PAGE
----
-- Robert Bidinotto

Ranch Radio Song Of The Day #1089

Buck Owens & Dwight Yoakam - Streets Of Bakersfield (1988)  Homer Joy wrote this song in 1972.  For an interesting interview with Joy where he describes the events that lead to his writing the song and how Buck Owens recorded it within 8 hours of it being written, go here.  Dwight Yoakam had said for years that Buck Owens was his favorite performer.  To find out how Yoakam coaxed Owens out of retirement, who picked the song for recording and what went on in the recording studio, go here.

Thursday, August 29, 2013

Colorectal Surgeon Song

Sent to me by Phil Harvey, Jr.

Judge in Horse Slaughter Case Corrects Mistake; No Next Round Date Set

Federal District Court Judge M. Christina Armijo has amended her order temporarily banning horsemeat packing in the U.S. because it was too broadly drawn. Armijo’s original Aug. 2 temporary restraining order said USDA was ordered to suspend or withhold the provision of “meat inspection services” to Valley Meat and Responsible Transportation until further order of the court. Armijo officially amended the temporary restraining order Wednesday to order USDA “to suspend or withhold the provision of horse meat inspection services to Valley Meat and Responsible Transportation until further order of the Court.” And although the judge’s Aug. 2 order promised a hearing on the plaintiff’s motion for a temporary injunction, it has not yet been scheduled. There has been a blizzard of filings over the request to change the temporary restraining order and the injunction bond.  In the blizzard of paper now before the court, however, perhaps the most dramatic is the declaration from Ricardo De Los Santos, general manager of Valley Meat in Roswell, NM.
“Valley is a small locally operated Hispanic business that lacks the resources to protect itself from the economic harm sought to be done to it by the large multi-million activists groups that are seeking to enjoin USDA from facilitating Valley’s lawful agribusiness operation,” he states. De Los Santos says Valley has spent $150,000 retrofitting its plant for equine operations and is now out almost $22,000 per day in gross revenue for each day the court prevents it from processing horse meat. “The actions of Plaintiffs have trapped Valley with no alternative but to devote its extremely diminished and dwindling resources toward litigation and the bare minimum needed to keep the plant in a ready state should the hurdles imposed by Plaintiffs and this Court be removed,” his declaration states. The Yakama and Navajo Indian nations are intervenors on the side of the defendants in the cases in part because of their concern about the damage being done to tribal and public lands by the swelling populations of wild horses...more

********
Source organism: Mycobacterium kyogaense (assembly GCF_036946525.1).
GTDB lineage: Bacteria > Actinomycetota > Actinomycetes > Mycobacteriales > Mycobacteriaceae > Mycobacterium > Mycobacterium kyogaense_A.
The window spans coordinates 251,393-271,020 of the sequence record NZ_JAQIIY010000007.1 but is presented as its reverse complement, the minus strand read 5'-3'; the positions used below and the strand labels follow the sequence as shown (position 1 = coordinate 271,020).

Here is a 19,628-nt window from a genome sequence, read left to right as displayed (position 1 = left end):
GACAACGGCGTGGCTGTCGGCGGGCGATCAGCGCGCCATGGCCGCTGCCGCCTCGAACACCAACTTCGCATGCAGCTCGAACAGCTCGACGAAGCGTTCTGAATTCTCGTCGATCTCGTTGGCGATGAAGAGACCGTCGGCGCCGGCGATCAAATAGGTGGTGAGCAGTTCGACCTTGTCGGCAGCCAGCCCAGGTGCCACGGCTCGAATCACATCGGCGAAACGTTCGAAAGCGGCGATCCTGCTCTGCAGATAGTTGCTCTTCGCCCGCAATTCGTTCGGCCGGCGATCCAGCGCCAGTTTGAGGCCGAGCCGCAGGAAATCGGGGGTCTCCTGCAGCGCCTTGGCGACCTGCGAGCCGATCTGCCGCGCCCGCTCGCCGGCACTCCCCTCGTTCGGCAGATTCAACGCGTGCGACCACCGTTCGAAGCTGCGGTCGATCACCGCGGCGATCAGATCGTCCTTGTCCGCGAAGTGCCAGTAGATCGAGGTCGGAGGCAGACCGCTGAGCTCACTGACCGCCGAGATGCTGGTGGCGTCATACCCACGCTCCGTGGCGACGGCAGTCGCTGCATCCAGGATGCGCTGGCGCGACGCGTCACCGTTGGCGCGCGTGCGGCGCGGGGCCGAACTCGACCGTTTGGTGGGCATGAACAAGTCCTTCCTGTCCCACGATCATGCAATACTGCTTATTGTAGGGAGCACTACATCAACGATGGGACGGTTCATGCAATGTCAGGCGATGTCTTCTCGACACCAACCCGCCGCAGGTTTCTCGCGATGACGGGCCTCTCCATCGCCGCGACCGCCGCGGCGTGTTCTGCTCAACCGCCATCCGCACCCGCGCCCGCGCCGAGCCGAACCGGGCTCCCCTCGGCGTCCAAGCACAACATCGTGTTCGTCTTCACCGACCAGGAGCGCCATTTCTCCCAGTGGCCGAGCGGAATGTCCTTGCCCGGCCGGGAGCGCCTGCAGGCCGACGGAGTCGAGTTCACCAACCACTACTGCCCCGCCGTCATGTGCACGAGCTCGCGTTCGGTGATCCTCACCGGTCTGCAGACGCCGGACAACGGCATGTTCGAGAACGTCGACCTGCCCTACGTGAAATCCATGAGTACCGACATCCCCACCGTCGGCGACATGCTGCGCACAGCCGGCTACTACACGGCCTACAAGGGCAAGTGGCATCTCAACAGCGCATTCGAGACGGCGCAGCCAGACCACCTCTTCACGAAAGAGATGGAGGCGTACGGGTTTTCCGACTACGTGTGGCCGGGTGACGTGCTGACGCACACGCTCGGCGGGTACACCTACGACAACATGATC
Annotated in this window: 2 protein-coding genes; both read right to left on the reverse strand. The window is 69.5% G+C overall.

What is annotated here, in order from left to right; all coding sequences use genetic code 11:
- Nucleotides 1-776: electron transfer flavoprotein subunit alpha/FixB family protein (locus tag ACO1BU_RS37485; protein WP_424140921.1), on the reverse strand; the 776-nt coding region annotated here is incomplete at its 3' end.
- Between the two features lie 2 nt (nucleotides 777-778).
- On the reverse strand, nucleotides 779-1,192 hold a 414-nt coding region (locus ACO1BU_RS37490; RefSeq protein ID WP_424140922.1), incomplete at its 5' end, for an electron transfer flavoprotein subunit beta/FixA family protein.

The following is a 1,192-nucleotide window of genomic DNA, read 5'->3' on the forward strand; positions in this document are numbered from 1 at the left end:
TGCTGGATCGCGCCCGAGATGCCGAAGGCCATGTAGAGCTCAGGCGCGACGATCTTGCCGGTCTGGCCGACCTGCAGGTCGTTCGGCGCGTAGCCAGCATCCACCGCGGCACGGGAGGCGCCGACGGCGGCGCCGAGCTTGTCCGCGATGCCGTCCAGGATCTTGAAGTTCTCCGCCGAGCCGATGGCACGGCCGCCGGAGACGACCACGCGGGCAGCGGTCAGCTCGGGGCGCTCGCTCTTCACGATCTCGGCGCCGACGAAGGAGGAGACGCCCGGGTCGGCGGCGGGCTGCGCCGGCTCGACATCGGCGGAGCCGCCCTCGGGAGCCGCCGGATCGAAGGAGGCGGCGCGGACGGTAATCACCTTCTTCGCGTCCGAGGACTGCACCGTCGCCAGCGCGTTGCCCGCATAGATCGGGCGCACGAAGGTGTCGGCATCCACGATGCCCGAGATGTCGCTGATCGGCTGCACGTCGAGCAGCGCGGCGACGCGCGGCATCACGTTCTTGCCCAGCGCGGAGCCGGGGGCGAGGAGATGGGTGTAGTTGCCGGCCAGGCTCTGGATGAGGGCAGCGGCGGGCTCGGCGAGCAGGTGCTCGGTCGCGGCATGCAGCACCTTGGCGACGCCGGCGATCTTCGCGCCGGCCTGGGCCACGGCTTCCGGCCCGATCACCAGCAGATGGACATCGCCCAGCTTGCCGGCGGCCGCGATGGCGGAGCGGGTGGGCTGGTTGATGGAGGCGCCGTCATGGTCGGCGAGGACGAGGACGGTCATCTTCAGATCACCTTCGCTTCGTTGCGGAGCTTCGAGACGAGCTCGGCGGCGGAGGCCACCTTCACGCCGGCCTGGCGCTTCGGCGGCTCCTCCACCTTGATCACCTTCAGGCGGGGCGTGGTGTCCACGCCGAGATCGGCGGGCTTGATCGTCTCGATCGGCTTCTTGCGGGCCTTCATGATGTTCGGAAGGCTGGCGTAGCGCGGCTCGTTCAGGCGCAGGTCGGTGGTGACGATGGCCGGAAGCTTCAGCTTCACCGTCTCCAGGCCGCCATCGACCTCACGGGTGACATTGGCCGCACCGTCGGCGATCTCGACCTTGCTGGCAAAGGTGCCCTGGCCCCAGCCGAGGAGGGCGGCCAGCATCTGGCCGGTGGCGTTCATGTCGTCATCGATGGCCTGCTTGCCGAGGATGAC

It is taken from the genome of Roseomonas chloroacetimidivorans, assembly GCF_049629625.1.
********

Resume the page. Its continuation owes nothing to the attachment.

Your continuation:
JaNeil Anderson

Yosemite fire, others feel federal budget squeeze

by Joe Garafoli, San Francisco Chronicle

    As the Rim Fire continues to roar in and around Yosemite National Park, a debate is buzzing over how much political gridlock in Washington is affecting the ability to prevent and fight wildfires across California and beyond.
    Some elected officials, including Sen. Barbara Boxer, D-Calif., are blaming the federal budget sequestration - the offspring of a congressional deal to trim the deficit with 5 percent, across-the-board cuts to all federal programs except for a few, including Social Security, veterans' benefits, food stamps and Medicaid.
    The U.S. Forest Service said the automatic cuts meant it was unable to hire 500 firefighters or buy 50 to 75 new engines and two water-carrying aircraft.

Fire prevention

    It also meant not clearing brush and performing other fire-prevention actions on 200,000 acres across the country. In California, 92,968 acres are identified for fire prevention this year - roughly 17,000 fewer acres than the year before, according to Forest Service officials.
    At the Department of the Interior, it has meant hiring 100 fewer seasonal firefighters nationally.
So far, 3.6 million acres have burned across the country, a pace that could top the 5.9 million acres on average that have burned over the past decade.
    With California experiencing its driest year on record, more fire battles are looming.